73% Of CEOs Say Marketers Lack Credibility

Fournaise, a marketing consulting firm, recently completed a study that found that marketers and CEOs have a big disconnect.  I don’t disagree there is a disconnect but it is disconcerting that a study of 600 companies finds marketing has such a widespread lack of credibility.

I could dissect the study’s approach and find flaws with the methodology or with how the results were interpreted.  Or point out that the study headlines have been sensationalized and are rather self-serving given what Fournaise does.

But attacking the credibility of the study does not remove the gnawing feeling that there is truth in the headline.   The short tenure of CMOs, the persistent lack of sales and marketing alignment, widespread disappointment in marketing’s poor revenue productivity, and the ubiquitous head scratching about what exactly is marketing’s role supports the claim that there is a disconnect between the CEO and marketing.  What I don’t buy is that this is all marketing’s fault.

Marketing, as a discipline, is at a tipping point; it will either redefine its value within the corporation and the market or marketers will find themselves relegated to a tactical role in sales.  There are three driving forces behind this: An economic rebound that is growth-challenged, the rise of transparent markets where the buyer (B2B as well as B2C) sets all the rules,  and a forced fundamental transformation of marketing.

In a market flooded with new information channels that are not well defined and customers making purchase decisions based on their  expectation of lifetime experience, marketing is focused on understanding how to navigate this new landscape while redefining how it mediates the company’s value promise with the buyer’s desired outcome.  Marketing, as a discipline, is evolving from being sales’ advocate to enabling and empowering buyers.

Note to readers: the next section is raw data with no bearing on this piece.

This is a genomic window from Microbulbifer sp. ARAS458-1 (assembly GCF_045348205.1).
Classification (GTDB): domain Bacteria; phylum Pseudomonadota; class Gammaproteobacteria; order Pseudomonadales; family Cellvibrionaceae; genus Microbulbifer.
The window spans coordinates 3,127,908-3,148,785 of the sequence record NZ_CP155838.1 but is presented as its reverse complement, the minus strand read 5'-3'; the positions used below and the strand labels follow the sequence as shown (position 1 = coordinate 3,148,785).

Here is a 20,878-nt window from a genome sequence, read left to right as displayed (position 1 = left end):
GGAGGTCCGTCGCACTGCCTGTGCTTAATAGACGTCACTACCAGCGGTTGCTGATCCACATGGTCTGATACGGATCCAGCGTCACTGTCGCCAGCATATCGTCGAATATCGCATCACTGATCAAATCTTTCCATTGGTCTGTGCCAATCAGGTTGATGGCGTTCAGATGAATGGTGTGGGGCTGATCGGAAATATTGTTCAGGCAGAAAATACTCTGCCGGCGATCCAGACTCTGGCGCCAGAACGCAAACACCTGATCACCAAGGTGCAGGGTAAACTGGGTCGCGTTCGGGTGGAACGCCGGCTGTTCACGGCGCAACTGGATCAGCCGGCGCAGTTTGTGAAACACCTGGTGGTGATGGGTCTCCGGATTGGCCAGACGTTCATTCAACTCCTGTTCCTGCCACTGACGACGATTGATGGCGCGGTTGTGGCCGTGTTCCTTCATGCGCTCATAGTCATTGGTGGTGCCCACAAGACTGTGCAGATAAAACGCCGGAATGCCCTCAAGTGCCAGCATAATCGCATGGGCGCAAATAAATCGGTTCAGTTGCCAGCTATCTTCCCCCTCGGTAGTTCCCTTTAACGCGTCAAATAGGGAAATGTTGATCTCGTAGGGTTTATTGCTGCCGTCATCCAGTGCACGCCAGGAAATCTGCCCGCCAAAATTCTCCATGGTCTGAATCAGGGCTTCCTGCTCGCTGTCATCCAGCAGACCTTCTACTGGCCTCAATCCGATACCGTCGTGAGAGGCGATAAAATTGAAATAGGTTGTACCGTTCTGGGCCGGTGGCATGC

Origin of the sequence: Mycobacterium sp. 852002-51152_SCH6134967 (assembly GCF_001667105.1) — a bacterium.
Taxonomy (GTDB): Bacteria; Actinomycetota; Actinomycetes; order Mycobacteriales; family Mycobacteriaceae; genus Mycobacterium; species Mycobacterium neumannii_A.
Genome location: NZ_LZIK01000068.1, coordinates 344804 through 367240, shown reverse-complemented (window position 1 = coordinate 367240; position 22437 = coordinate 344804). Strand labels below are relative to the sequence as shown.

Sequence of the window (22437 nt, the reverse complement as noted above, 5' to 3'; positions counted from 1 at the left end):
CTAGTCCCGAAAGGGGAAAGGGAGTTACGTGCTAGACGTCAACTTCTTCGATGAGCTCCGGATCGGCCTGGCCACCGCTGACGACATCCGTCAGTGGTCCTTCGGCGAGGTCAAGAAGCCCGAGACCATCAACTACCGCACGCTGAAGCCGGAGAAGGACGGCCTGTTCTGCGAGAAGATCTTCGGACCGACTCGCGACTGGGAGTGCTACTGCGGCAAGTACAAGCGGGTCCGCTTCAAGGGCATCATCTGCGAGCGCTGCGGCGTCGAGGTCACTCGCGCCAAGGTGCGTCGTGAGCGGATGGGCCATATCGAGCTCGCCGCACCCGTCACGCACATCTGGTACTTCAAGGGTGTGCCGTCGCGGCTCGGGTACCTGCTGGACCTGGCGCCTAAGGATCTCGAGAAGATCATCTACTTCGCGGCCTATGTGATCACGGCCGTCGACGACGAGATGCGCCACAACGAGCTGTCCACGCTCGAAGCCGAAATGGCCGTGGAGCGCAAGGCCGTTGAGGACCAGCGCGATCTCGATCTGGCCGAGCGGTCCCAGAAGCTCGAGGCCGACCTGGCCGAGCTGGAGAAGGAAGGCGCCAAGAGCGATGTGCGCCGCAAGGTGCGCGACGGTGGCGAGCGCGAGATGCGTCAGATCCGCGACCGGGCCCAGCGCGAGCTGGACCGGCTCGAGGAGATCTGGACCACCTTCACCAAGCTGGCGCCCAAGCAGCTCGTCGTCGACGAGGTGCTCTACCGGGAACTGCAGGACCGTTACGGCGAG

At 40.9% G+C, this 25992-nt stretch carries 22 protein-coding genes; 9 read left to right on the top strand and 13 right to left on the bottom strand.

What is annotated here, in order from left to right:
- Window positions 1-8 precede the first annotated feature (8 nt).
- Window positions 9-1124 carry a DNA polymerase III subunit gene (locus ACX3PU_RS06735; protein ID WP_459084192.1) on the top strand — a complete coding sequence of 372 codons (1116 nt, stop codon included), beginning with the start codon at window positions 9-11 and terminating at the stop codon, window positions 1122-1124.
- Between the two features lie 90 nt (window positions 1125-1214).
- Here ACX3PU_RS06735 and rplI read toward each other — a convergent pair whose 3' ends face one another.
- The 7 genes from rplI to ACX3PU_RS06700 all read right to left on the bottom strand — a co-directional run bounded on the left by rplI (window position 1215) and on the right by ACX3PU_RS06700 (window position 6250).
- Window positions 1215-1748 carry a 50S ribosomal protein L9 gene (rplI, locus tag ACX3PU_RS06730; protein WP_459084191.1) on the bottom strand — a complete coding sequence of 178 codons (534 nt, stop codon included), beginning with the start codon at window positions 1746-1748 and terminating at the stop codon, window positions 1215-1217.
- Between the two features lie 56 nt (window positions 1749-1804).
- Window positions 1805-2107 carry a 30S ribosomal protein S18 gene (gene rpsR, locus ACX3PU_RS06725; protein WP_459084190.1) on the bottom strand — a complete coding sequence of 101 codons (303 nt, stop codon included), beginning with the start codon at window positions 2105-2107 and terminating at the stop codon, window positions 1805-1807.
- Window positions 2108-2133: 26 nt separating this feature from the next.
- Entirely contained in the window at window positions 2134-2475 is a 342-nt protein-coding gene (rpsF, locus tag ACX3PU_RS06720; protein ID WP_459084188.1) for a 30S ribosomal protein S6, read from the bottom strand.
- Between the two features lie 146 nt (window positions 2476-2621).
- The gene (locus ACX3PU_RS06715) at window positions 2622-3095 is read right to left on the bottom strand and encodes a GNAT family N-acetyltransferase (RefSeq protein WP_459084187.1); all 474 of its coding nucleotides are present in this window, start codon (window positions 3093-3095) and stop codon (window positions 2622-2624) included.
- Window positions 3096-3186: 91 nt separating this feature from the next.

Not many CEOs understand that.

To CEOs who lament about marketing’s lack of “speaking the P&L language”, I say start by first reaching a common understanding with your CMO of what marketing means to your company.  I can assure you that your definition of marketing is very different from your CMO’s definition; and just because you’re the CEO doesn’t make your definition the right one.    Second,  develop some empathy and try to understand the transformation that is happening.   You need to understand this because it’ll help you make better investment decisions that drive revenue.   Then, together, set some meaningful goals and KPIs for marketing.

To CMOs who complain about being misunderstood, under appreciated or Sales’ punching bag, I say step up to the challenge.  This is a critical time for marketing. You need to lead the company through this transformation with an inspired vision, gutsy and decisive leadership, fact-based decision making and a laser focus on how to drive constant revenue growth in a world where unpredictability is the constant.  Your KPIs need to reflect marketing’s new scope and measure what matters – revenue growth, quality of customer experiences, reputation and effectiveness of strategy.  The real opportunity is to transform marketing into the company’s guiding light for continuously creating meaningful value; however the market defines ‘value’.

If you’re interested in the Fournaise study, here is the link https://www.cmo.com/leadership/73-ceos-say-marketers-lack-credibility

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